Harman, Munich Airport tap IBM's IoT assistant to get to know consumers
- IBM has introduced Watson Assistant, a smart enterprise assistant that combines artificial intelligence, cloud computing and the Internet of Things to help businesses “enhance brand loyalty and transform customer experiences, while keeping the business and customer data private and secure,” an IBM blog post said.
- The new assistant was unveiled at Think 2018, IBM's annual partner event, where Harman demonstrated the product in its digital cockpit solution in a Maserati GranCabrio. Other brands using Watson Assistant include Airwire, Munich Airport, Kaon Media, the Royal Bank of Scotland and IFTTT. Applications for Watson Assistant are currently available for auto manufacturers and hospitality brands that can be white labeled and offered to customers in their cars or rooms.
- Watson Assistant — which can be accessed via voice and text — can be embedded in a variety of locations, including a car, hotel room, retail store, conference room and more. The assistant can be accessed via voice or text, and it gets to know users through interactions to better understand who they are, what makes them happy and other qualities. The deep understanding of users, combined with their location and time of day, lets the assistant anticipate users’ needs and make recommendations, according to the post.
Thus far, marketers have been experimenting with artificial intelligence and voice assistants to provide product information, answer questions with information readily available online and provide customer service help. IBM’s Watson Assistant takes the voice-assistant capability a step further by attempting to get to know consumers and providing tailored recommendations that go beyond general, preset or publicly available information, the blog post said. At this early stage, IBM is clearly targeting industries for which business professionals are a big part of their customer base.
Another important element of IBM’s assistant is that is designed for multiple locations, expanding the potential for brands to create many different types of skills or conversations that are relevant for their consumers at key moments. Using information about a business and customer data, the assistant promises to provide contextual, lifelike conversations that offer greater personalization. In an example provided in the blog post, a person on a business trip could automatically check into a hotel upon landing at the airport and pickup a rental car already programmed with the hotel's address. As the car nears the hotel, Watson Assistant signals the arrival and updates the assigned room with personal preferences.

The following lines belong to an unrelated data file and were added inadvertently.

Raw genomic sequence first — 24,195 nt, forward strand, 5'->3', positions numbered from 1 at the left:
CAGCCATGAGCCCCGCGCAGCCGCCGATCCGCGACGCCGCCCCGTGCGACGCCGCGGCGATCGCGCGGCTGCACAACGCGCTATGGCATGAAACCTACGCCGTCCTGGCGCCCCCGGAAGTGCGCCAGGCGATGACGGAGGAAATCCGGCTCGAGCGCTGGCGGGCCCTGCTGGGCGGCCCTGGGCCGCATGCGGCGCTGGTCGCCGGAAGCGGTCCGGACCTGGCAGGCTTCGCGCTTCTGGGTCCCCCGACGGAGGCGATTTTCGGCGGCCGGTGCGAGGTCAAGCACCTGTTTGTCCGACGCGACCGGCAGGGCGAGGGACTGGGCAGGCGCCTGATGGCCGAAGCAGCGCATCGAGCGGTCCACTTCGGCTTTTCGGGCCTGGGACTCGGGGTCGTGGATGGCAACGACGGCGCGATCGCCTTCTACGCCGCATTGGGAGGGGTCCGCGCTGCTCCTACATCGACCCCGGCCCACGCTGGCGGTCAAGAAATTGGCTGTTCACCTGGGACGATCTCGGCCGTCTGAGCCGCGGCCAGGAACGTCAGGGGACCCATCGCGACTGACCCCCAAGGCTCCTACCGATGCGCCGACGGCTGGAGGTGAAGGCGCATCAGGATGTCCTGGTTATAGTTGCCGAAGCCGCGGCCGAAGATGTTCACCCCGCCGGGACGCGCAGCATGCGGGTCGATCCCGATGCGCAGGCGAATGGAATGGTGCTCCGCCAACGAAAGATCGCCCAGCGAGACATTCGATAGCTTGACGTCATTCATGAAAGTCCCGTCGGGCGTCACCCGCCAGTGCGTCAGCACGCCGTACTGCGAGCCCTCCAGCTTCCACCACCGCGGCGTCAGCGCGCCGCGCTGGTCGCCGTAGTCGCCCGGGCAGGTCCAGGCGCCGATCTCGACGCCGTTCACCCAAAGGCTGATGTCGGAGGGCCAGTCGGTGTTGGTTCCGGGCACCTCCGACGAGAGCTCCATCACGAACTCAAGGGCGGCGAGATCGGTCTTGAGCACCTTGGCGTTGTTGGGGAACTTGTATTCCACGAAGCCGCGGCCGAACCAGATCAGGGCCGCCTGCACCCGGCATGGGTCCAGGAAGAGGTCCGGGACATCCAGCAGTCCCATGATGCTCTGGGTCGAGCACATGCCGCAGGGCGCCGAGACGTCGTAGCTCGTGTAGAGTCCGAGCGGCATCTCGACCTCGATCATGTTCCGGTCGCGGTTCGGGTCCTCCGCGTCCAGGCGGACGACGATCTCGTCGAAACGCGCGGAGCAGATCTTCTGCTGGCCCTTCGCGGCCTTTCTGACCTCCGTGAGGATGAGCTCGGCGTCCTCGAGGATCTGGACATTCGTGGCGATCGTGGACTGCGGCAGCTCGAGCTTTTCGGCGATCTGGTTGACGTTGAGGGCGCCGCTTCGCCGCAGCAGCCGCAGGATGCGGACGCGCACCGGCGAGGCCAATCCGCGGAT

The segment for AI assistants is growing quickly as consumers embrace the ease of simply commanding a smart speaker, smartphone or other device to make a phone call, play a song or other everyday task. While Apple's Siri was one of the first entries, Amazon's Alexa — the current leader in this space — showed the potential for in-home use, resulting Google, Apple and other coming out with their own smart speakers. IBM, which has one of the most advanced AI offerings, sees an opportunity to gain a foothold by targeting enterprises.
Forrester predicts that 20% of firms will use AI to make business decisions and offer customer service and sales support in 2018. Several brands have created AI-powered marketing campaigns to provide useful and educational experiences that help consumers solve problems and are seeing substantial engagement. Emirates Vacations recently launched digital display ads with AI-powered chatbots that answer travel and trip questions. During a 30-day test of the feature, the company had an 87% engagement lift compared to the average display ad click-through. Lawn care company TruGreen is partnering with IBM Watson Advertising to create an AI interactive Watson Ad offering personalized recommendations and tips.
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